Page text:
HALO post-doctoral fellow Dr. Jeremy Walsh recently had his PhD abstract titled, “A multifaceted investigation into the effects of acute exercise on indices of brain function,” published in Applied Physiology, Nutrition, and Metabolism. Citation details and the abstract are below.

Walsh JJ. A multifaceted investigation into the effects of acute exercise on indices of brain function. Appl Physiol Nutr Metab. 2018 Apr;43(4):411.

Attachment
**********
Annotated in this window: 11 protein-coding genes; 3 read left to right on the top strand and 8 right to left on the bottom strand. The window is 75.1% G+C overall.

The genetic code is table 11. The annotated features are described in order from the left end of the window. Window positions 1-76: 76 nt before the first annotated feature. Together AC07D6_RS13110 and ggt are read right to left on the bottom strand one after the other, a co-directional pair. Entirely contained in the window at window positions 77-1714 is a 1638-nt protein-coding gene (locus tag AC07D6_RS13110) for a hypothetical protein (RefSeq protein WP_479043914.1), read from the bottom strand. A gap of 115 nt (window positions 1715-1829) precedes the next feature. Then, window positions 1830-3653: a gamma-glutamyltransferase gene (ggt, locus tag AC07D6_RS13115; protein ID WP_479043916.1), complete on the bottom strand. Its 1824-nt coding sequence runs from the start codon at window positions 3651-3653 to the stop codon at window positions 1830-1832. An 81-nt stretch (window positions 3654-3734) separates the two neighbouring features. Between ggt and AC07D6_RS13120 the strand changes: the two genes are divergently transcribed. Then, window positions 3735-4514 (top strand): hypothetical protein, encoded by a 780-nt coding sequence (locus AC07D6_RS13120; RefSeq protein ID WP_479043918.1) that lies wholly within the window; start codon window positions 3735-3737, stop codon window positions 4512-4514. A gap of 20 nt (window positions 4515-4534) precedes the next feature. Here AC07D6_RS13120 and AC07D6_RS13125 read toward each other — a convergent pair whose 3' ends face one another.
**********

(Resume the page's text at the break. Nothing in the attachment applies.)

Participation in regular exercise is important for the maintenance and improvement of brain health across the lifespan. These beneficial effects are realized almost immediately, as a single bout of exercise transiently improves cognitive function after cessation from exercise. This postexercise time period represents an opportunity to strategically prescribe cognitively stimulating activities for enhancing brain plasticity and function. Mechanistically, acute exercise is proposed to upregulate brain-derived neurotrophic factor (BDNF) expression and increase regional activation and arousal of brain areas involved in cognitive control; however, the specific mechanisms underlying this facilitation are poorly understood. The purpose of this study was to (i) investigate BDNF responses to small muscle mass exercise to probe a potential mechanism of BDNF release during exercise; (ii) create and validate an equipment-free exercise protocol for use in a magnetic resonance imaging (MRI) scanner, with the eventual goal of investigating brain responses during exercise that may underlie improved cognition; and (iii) determine the effect of a very brief bout of high-intensity interval exercise (HIIE) on neuroelectric indices of reinforcement learning in young adults. Serum BDNF, platelet, and the amount of BDNF per platelet responses were measured following short-duration, maximal effort and long-duration, submaximal effort forearm handgrip exercise. We assessed the magnitude and reliability of metabolic responses to a novel whole-body isometric contraction (WBI) exercise protocol. We also characterized the amount of head movement created by WBI. The event-related potential component associated with reward-based learning was assessed before and after a bout of HIIE. Forearm handgrip exercise significantly increased serum BDNF, platelets, and BDNF per platelet, suggesting the possibility of splenic and cellular contribution of BDNF in response to handgrip exercise. WBI reliably evokes metabolic responses that are similar in magnitude to previous in-MRI studies, and creates head movement suitable for MRI scanning. HIIE abolishes neuroelectric indices of reward learning, likely owing to incomplete recovery from exercise. These findings advance our understanding of neurochemical and neuroelectric responses to acute exercise and introduce a novel tool that stands to further elucidate the regional brain responses to exercise that may underlie enhanced cognition after exercise.

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